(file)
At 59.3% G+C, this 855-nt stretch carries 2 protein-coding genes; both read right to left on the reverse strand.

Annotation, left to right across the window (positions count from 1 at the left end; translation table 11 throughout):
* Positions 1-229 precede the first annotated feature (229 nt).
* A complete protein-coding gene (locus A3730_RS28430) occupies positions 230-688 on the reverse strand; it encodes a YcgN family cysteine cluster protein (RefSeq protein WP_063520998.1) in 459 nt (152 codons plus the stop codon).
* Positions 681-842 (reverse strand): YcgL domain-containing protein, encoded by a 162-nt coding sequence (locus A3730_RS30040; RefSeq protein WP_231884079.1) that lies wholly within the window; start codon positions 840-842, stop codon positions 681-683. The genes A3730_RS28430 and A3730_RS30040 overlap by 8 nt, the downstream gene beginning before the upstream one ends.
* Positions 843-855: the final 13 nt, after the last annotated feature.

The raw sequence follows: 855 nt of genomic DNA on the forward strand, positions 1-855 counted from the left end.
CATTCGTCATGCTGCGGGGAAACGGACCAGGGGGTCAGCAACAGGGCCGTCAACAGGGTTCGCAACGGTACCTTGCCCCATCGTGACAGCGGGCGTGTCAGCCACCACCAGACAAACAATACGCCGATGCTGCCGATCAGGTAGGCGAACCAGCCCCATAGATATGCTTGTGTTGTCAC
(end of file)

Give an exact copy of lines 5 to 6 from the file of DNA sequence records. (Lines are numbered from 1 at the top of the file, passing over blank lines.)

* Positions 681-842 (reverse strand): YcgL domain-containing protein, encoded by a 162-nt coding sequence (locus A3730_RS30040; RefSeq protein WP_231884079.1) that lies wholly within the window; start codon positions 840-842, stop codon positions 681-683. The genes A3730_RS28430 and A3730_RS30040 overlap by 8 nt, the downstream gene beginning before the upstream one ends.
* Positions 843-855: the final 13 nt, after the last annotated feature.